June 7, 2009
With La vie possible, the Kunstmuseum Liechtenstein is devoting the largest retrospective exhibition in the German-speaking area since 1991 to French artist Christian Boltanski. It covers the development of Christian Boltanski’s oeuvre since the mid-1980s, beginning with a series of the most famous Monuments. The main focus of the exhibition is on his works of the past fifteen years.
On display are works from the Monuments series, where portraits of children from Christian Boltanski’s own school class are presented in arrangements reminiscent of altarpieces. There’s his 1990s installation Réserve: Les Suisses morts in which 1168 tin cans, each bearing a portrait photo, gather together the people who died in a certain place in western Switzerland in a certain period of time. Etre à nouveau (2005) shows the head of the artist projected onto a curtain. The installation Monuments noirs (2009), created specially for the exhibition at Kunstmuseum Liechtenstein, consists of 23 architectonic columns, each representing the body available to an individual during his or her lifetime. Le coeur is a simple lightbulb that switches on and off in the rhythm of Christian Boltanski’s heartbeat that fills the room. 6 septembre (2005) consists of three video projections showing the programs broadcast by French television channels on September 6, 2005. Visitors to the exhibition can follow the sequence and simultaneity of the programs, and can also pause individual programs at the press of a button.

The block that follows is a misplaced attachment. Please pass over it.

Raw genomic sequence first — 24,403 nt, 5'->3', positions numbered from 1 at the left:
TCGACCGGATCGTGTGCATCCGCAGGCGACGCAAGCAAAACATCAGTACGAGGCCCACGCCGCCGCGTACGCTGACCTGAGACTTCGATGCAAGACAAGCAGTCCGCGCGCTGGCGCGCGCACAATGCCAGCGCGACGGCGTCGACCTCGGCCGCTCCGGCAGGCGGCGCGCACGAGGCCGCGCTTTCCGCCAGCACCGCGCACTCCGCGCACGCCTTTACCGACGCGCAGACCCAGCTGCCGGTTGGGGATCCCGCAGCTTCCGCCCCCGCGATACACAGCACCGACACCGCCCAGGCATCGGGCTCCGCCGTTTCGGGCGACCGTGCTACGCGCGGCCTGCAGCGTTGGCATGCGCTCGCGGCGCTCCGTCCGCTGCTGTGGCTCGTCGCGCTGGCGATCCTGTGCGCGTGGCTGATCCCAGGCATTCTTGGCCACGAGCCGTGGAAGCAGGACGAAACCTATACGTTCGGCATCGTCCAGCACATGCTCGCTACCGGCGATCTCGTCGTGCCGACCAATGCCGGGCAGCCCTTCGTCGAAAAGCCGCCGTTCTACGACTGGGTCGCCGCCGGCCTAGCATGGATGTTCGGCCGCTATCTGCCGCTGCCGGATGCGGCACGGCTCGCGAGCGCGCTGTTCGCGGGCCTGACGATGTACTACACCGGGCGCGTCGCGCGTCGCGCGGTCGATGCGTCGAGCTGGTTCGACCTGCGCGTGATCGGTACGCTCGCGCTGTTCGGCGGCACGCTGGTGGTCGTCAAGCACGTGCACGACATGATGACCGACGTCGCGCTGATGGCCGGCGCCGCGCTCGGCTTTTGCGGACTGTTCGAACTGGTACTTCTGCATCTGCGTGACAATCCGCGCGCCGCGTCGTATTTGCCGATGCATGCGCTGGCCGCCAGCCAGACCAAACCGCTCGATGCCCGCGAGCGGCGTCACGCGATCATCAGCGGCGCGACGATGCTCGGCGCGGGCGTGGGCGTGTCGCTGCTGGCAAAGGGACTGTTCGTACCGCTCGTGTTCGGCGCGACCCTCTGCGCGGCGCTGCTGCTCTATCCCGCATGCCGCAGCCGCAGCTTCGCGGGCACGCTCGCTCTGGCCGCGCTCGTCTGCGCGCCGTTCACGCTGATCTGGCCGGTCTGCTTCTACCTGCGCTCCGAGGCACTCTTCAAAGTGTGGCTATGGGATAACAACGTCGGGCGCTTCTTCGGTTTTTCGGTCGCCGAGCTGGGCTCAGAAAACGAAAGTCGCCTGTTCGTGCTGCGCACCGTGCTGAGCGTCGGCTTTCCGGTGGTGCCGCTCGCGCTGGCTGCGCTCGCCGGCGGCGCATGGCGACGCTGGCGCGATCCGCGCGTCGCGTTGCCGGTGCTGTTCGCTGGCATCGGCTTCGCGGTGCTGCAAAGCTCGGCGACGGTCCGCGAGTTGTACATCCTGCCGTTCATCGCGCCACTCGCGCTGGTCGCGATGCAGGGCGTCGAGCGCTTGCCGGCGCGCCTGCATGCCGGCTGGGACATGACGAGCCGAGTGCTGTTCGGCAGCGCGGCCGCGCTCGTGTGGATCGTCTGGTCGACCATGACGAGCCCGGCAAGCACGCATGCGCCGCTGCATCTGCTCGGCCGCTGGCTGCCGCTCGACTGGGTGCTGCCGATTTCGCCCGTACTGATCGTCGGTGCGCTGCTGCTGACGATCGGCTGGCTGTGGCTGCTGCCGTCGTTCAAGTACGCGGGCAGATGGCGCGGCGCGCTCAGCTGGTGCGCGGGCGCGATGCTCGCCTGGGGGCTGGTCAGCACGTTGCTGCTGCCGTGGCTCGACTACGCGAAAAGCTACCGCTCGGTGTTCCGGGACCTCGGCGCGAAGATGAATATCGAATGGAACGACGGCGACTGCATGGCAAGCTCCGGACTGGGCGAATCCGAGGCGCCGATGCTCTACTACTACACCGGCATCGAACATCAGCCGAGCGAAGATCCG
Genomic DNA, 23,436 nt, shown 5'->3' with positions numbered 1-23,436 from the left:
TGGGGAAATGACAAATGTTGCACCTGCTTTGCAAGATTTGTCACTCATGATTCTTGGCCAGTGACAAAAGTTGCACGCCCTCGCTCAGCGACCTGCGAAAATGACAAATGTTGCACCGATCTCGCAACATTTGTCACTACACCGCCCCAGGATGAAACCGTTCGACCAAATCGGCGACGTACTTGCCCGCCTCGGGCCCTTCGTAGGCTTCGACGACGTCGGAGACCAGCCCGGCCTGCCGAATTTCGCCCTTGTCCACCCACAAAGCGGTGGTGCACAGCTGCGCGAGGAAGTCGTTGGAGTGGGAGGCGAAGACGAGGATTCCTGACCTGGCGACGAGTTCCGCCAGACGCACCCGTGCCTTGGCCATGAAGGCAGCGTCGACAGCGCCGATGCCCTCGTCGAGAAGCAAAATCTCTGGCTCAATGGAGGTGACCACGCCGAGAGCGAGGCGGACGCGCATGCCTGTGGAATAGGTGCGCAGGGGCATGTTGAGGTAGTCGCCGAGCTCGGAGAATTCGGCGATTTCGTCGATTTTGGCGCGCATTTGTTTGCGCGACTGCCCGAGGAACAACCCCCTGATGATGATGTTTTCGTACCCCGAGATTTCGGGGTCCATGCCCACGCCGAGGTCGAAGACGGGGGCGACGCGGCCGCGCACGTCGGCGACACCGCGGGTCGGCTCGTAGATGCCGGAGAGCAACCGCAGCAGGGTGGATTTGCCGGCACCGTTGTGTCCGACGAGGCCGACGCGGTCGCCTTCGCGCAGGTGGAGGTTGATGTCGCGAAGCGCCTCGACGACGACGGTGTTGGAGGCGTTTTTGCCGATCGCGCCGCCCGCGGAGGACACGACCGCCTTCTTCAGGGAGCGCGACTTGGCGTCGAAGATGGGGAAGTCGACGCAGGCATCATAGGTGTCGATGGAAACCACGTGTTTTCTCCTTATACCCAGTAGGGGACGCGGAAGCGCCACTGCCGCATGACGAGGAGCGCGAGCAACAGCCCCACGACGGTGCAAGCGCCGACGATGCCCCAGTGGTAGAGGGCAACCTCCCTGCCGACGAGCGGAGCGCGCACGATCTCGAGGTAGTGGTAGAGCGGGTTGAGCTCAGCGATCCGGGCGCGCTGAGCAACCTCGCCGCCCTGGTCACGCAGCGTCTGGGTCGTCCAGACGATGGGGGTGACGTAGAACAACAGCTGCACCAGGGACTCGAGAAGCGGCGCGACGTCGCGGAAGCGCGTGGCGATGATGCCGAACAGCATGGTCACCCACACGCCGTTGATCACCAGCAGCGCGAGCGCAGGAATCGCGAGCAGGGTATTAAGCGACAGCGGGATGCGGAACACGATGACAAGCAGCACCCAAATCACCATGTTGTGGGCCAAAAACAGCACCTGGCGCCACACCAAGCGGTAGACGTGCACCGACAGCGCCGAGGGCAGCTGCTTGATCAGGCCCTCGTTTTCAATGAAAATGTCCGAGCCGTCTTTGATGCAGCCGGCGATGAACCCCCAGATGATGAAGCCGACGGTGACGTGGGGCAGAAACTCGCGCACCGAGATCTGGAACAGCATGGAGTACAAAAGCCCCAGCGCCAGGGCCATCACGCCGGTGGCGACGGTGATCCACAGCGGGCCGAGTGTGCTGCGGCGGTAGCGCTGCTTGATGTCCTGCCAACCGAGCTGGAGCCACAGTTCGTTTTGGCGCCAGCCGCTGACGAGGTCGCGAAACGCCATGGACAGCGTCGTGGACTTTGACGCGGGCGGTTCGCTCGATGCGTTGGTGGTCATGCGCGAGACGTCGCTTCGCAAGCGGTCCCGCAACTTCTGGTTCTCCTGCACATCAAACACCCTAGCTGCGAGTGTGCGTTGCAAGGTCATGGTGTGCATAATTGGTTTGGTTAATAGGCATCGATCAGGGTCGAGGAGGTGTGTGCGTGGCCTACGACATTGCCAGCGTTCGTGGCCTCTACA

Christian Boltanski, born in France in 1944, is one of the most internationally acclaimed artists of our time. In 2006 he was awarded the Praemium Imperiale.
Christian Boltanski: La vie possible. Opening reception, Kunstmuseum Liechtenstein, Vaduz, May 14, 2009.
Tags: Christian Boltanski
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